It is preferred that the drift be run in front of a uranium roll front where the sand is generally less permeable and therefore more stable. When the drift is run through loosely consolidated, water saturated sands, it is preferred that blasting energy be avoided in order to lessen the risk of the sands collapsing. In such instances, the preferred method for developing the drift is to dig the sand or rock out of the face, for example, through the use of mechanical digging means or through the use of hydraulic mining means. When the drift is run through impermeable formations, then blasting energy can be used if desired.

The drift must be developed in such a manner as to minimize the disturbance of the underground hydrostatic pressure while preserving the underground water tables. Thus, the drift must be sealed either naturally, by driving them throgh impermeable formations, or by physical means. Due to the loose consolidation of the rock through which the drift is generally run, the sealing should occur as the drift is being constructed or in advance of the drift construction. The sealing can be done in advance of the drift development by drilling short long holes into the face through which the drift is being developed and injecting a sealer into these holes. Alternatively, the ground water may be controlled during the construction of the drift by drilling short drainage holes in advance of the drift to allow the water to drain from the sands. This water is collected and pumped to the surface where it may be stored in a dam or pond. A drainage ditch should be laid in the bottom of the drift and the drift itself must be run slightly uphill at approximately 1/2 of 1 percent grade, but not to exceed a 20 percent grade, to allow any water seeping into the drift to drain away from the face. The water drains into a sump where the sand and silt will be allowed to settle and clear water pumped to the surface. Any suitable lining can be used for the drainage ditch, for example, split concrete pipe. The drift must be supported to prevent its collapse. When it is necessary to seal the drift then it is preferred that the sealing and supporting be done in one step.

A preferred method for both sealing and supporting the drift is the application of shotcrete. Prior to the application of the shotcrete, the walls should be clean with no dust or powder smoke and they should be wet or damp. Moreover, the shotcrete is applied prior to any sand sloughing occurring. The extruding nozzle used to apply the shotcrete is held at least about 2 feet from the wall but not more than about 5 feet from the wall. A circular motion is used in its application with the application of the shotcrete beginning at the foot of the rib and working up. The entire drift, i.e., floor, ribs, toes and back is shotcreted. The amount of shotcrete applied to a drift will be dependent upon the strength desired. For example, three inches of properly mixed and applied shotcrete has a strength equal to six inch steel sets positioned every three feet, and six inches of shotcrete is equal in strength to eighteen inches of poured concrete. Generally, the shotcrete is applied to obtain a thickness of from about three to about six inches. If for some reason shotcrete cannot be used on the drift, then conventional techniques, such as special ring timbering for ground support and grouting to obtain hydrostatic control, must be used.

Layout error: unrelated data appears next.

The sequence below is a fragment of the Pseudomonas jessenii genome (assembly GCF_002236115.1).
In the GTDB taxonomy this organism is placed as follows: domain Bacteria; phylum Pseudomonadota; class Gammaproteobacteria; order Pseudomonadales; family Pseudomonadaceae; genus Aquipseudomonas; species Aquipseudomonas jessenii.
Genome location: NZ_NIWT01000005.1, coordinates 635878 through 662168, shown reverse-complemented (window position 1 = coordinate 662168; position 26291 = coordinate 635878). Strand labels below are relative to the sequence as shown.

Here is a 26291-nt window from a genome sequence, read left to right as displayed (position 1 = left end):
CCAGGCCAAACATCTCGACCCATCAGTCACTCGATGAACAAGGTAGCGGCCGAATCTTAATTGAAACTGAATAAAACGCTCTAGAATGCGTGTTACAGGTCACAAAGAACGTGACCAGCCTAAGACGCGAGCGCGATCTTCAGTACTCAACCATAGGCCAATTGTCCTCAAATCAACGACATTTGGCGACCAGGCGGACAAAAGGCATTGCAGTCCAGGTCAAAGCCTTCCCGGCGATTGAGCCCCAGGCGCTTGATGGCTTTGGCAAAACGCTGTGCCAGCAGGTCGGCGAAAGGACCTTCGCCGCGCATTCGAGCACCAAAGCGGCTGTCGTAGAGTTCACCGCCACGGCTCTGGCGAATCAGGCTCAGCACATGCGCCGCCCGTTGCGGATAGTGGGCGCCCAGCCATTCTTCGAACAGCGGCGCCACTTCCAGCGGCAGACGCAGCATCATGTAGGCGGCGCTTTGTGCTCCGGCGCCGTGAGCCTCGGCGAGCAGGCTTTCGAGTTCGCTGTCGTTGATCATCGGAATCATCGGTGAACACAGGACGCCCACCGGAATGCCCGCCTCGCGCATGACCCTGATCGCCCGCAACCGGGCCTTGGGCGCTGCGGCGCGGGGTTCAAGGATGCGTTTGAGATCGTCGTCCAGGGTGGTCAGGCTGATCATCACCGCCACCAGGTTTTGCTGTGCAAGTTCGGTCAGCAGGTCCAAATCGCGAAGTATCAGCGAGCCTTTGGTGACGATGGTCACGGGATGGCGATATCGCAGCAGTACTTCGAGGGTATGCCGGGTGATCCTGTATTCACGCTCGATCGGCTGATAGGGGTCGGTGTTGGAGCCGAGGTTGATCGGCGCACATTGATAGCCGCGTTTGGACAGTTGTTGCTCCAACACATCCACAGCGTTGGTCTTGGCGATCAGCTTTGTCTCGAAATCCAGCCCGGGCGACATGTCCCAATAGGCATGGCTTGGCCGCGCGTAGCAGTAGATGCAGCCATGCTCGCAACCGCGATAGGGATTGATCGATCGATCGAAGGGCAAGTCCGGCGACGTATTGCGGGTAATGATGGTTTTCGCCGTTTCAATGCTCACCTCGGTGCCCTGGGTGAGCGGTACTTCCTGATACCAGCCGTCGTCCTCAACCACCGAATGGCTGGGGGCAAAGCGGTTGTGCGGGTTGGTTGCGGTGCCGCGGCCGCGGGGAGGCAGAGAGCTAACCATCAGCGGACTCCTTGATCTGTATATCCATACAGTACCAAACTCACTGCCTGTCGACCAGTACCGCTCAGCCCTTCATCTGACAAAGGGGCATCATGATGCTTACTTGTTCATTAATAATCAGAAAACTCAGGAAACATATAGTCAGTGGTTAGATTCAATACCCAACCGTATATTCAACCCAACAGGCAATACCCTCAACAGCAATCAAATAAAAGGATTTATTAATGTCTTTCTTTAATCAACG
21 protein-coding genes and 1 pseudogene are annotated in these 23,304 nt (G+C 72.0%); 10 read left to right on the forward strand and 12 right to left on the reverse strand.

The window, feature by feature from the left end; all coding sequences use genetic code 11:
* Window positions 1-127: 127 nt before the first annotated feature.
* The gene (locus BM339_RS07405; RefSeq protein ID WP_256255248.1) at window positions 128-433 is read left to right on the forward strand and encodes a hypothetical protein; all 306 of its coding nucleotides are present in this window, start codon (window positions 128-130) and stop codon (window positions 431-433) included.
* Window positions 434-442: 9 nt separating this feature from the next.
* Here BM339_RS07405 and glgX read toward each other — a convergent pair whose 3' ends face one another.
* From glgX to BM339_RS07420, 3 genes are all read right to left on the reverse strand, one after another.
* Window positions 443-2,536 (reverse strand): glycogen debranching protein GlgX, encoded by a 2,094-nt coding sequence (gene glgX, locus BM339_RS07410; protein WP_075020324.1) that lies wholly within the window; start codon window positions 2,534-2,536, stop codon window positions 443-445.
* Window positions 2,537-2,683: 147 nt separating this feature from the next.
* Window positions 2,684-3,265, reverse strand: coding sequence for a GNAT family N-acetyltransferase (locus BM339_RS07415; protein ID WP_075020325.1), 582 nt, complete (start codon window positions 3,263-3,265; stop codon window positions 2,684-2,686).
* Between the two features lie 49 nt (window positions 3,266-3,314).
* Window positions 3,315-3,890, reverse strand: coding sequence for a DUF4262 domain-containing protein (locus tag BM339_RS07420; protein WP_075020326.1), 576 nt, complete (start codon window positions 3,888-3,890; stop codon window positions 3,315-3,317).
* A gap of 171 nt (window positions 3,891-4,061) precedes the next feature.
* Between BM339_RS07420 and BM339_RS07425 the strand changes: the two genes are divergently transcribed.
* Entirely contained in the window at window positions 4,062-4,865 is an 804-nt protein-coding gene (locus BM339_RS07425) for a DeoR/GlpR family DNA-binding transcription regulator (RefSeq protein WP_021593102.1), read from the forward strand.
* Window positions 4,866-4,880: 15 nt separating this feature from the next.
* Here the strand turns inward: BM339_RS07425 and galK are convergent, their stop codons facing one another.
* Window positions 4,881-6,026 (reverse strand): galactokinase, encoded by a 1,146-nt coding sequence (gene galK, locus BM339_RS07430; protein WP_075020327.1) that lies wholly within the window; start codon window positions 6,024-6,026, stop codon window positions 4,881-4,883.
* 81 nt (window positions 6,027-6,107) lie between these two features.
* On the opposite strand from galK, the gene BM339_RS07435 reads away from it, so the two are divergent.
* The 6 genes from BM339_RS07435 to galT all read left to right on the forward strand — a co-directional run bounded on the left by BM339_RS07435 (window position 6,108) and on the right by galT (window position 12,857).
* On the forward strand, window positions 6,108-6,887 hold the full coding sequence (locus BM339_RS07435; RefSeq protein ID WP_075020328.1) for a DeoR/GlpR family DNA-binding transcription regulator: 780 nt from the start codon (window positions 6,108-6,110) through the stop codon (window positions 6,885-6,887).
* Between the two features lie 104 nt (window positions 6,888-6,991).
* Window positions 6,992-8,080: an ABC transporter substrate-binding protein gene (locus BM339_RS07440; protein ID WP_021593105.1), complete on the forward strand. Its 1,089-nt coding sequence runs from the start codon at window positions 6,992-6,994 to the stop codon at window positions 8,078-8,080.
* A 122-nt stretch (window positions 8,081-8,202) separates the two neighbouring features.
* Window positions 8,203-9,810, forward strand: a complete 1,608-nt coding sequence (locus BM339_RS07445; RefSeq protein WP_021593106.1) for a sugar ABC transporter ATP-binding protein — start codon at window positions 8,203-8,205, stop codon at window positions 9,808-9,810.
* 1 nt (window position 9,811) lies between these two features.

Although the floor of the drift may be shotcreted, either rail or wood planking may be required to protect it from being broken up by the movement of drilling, pumping, mining or shotcreteing equipment.

The diameter of the drift must be sufficient to allow the miners to use their equipment. An inside diameter of from about 8 to about 12 feet after shotcreteing will generally be sufficient. Depending upon the diameter of the drift, about every 15 to about 40 feet, the drift will be widened in order to create a station from which long holes will be drilled. Drifts having diameters less than about 12 feet, will generally require the creation of drilling stations so that there will be sufficient room to accomplish the construction of the long holes. The spacing of the long holes, and thus the spacing of the stations, is dependent upon the lithology, porosity and permeability of the resource body.

Once a section of the drift has been completed, the process of drilling the long holes into the resource body should begin. Again, the development of the long holes must be in such a manner as to minimize the disturbance of the hydrostatic pressure and to preserve the water tables. To achieve this effect, conventional drills may be used, for example, percussion or rotary drills. While the hole is being drilled, drilling muds or gelatins are used to seal the hole in order to keep the ground water out of the hole. Percussion drills may sufficiently compact the sands around the drill hole to seal the ground water out, thereby eliminating the need for the drilling muds or gelatins. The use of rotary drills enables the tubing for the long holes to be injected inside the drill rod and left in place as the drill rod is withdrawn. Regardless of the drill used, the lead steel of the drill should be equipped with guides and the length of each long hole should not exceed 300 feet in order to ensure the straight drilling of the holes.